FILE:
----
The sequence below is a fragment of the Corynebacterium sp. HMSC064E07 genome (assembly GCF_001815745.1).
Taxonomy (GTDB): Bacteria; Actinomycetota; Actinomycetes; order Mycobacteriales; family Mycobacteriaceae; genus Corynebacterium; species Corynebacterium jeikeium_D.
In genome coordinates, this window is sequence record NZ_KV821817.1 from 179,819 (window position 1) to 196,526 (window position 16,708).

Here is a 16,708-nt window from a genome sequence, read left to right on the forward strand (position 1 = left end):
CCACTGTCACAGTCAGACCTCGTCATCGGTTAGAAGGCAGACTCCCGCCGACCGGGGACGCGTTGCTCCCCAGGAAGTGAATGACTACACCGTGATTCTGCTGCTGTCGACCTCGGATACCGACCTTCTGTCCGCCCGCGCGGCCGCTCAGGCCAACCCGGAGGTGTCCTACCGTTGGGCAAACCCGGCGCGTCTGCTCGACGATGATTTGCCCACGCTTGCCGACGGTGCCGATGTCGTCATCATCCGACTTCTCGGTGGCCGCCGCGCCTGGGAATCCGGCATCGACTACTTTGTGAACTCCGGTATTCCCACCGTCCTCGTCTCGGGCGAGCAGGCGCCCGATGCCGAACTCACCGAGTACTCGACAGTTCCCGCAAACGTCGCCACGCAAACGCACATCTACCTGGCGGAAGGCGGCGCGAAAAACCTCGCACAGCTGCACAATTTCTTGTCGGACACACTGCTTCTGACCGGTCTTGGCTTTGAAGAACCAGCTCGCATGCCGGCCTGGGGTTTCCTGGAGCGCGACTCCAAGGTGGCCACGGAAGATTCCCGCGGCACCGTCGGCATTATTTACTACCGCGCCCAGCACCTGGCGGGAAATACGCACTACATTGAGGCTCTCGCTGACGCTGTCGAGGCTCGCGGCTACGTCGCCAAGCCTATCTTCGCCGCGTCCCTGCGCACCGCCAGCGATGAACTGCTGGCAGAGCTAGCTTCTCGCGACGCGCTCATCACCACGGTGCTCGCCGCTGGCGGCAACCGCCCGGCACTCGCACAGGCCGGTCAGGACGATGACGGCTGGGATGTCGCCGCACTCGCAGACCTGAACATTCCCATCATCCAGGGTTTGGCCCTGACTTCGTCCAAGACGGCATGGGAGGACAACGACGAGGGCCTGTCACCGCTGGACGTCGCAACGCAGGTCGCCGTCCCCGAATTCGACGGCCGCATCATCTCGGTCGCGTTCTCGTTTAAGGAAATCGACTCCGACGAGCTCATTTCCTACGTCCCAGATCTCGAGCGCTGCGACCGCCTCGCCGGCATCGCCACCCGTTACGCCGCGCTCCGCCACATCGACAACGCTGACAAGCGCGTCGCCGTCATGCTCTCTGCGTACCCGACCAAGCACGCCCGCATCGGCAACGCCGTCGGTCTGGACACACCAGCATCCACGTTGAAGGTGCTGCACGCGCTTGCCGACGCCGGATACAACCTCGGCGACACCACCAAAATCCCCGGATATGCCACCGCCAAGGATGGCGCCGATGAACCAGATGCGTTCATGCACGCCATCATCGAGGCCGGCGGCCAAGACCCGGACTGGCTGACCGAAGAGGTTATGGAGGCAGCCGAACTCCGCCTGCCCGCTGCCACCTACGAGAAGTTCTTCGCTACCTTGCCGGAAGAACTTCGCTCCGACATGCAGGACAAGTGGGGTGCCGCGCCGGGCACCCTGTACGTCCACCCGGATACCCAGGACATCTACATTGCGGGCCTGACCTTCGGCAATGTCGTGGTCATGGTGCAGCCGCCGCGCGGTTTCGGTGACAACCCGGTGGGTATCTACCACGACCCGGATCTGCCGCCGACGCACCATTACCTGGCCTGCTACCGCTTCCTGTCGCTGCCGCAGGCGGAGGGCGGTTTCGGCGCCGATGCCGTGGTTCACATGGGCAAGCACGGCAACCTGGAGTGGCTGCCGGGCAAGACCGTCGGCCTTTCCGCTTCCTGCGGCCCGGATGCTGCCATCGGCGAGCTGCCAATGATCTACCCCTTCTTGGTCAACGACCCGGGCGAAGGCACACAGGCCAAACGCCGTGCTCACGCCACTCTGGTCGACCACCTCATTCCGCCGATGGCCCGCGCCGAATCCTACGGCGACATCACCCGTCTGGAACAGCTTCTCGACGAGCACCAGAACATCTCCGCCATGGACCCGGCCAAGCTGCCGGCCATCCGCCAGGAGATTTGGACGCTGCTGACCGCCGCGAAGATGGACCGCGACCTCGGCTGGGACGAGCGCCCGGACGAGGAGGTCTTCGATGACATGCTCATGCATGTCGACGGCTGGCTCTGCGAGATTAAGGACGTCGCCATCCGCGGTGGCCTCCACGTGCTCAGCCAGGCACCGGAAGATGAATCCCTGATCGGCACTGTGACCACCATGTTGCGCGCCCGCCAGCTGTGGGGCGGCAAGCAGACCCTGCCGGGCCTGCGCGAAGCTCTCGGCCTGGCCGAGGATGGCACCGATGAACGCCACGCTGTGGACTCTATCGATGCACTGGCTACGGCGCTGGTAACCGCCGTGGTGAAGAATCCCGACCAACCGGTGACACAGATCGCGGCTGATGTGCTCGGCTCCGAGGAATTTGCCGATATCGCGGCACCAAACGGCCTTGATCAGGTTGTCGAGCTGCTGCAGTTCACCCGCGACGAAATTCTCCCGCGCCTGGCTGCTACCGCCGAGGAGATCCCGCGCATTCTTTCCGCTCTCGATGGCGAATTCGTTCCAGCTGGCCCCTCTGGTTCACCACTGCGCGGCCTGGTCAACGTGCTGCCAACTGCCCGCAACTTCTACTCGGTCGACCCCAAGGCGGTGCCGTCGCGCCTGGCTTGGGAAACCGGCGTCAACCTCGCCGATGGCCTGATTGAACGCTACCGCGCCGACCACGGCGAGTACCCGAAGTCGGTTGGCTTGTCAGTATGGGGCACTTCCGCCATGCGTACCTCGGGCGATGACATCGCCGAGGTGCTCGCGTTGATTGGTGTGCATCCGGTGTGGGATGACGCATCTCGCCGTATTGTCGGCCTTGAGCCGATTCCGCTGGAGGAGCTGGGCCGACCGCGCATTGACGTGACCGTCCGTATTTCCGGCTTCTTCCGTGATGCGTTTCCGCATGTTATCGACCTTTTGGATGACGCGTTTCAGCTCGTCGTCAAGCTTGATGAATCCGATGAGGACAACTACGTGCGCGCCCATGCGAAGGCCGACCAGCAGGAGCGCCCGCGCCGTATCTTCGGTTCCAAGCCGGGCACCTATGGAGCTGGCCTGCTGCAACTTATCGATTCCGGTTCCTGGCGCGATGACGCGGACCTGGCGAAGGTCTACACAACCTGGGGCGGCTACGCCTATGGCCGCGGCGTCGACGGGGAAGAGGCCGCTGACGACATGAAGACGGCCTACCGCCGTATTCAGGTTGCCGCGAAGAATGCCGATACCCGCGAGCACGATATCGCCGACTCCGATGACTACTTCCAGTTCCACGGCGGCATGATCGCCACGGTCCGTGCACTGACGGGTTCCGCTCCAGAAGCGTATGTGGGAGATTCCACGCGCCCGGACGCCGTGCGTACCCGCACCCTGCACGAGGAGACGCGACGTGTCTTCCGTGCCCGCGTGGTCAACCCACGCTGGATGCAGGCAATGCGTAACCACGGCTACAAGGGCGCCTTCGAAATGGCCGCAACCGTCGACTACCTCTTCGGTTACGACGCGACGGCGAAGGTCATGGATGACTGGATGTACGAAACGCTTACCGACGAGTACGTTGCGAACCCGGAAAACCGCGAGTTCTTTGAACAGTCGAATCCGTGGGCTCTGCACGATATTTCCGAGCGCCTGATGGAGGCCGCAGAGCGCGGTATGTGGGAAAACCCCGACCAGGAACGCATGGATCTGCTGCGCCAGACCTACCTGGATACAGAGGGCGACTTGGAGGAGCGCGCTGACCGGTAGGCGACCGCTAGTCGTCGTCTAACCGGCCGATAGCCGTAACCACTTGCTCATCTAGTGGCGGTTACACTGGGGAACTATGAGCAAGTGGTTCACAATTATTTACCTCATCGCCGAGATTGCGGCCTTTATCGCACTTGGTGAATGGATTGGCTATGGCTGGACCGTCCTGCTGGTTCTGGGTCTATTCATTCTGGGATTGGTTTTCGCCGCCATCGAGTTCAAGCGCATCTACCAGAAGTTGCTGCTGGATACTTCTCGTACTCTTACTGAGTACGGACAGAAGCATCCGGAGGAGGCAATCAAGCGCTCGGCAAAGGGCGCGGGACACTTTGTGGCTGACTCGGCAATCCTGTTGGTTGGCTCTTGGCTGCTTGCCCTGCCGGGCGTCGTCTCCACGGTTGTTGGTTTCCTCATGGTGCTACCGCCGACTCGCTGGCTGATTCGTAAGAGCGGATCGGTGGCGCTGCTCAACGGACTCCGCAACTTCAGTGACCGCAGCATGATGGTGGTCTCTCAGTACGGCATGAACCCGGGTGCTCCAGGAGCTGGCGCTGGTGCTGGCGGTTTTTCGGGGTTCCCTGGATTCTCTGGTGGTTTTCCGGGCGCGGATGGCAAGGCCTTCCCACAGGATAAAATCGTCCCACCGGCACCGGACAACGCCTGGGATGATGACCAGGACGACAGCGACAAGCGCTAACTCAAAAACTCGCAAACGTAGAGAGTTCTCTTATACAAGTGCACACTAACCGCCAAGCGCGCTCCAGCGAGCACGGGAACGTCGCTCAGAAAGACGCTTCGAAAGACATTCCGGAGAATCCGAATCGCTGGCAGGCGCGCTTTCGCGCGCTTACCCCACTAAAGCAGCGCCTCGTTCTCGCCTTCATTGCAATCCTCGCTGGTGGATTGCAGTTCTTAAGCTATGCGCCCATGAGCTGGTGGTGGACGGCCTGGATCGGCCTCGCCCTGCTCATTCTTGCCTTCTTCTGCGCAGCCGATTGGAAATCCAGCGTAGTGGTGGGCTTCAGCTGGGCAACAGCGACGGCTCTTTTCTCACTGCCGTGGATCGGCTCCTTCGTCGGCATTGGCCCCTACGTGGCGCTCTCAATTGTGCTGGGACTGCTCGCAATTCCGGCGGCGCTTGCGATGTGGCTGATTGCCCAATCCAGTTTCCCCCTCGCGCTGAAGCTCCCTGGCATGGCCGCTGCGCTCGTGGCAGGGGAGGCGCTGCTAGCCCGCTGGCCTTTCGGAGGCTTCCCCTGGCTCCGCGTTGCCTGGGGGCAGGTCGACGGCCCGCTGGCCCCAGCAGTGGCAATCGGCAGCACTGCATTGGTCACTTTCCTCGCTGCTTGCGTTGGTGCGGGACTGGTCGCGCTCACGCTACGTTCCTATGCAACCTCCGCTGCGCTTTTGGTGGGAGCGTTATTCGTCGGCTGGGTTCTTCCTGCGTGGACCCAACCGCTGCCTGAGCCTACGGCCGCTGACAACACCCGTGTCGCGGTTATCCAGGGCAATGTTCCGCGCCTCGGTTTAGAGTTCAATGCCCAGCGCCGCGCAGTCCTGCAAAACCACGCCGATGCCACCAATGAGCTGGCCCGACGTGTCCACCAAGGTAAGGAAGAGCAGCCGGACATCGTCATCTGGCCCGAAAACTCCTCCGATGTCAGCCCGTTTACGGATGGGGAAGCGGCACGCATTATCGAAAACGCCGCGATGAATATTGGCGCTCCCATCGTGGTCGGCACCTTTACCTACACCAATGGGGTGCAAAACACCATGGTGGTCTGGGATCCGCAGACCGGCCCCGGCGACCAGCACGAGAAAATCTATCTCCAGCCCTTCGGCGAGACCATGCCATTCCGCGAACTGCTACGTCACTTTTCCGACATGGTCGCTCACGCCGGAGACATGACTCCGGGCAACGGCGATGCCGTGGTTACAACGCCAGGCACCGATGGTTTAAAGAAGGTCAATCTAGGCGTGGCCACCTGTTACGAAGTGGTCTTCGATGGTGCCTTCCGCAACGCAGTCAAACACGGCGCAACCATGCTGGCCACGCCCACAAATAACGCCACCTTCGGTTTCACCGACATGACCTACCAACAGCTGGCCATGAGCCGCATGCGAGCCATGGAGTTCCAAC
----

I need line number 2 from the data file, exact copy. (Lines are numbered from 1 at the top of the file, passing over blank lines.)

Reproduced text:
Taxonomy (GTDB): Bacteria; Actinomycetota; Actinomycetes; order Mycobacteriales; family Mycobacteriaceae; genus Corynebacterium; species Corynebacterium jeikeium_D.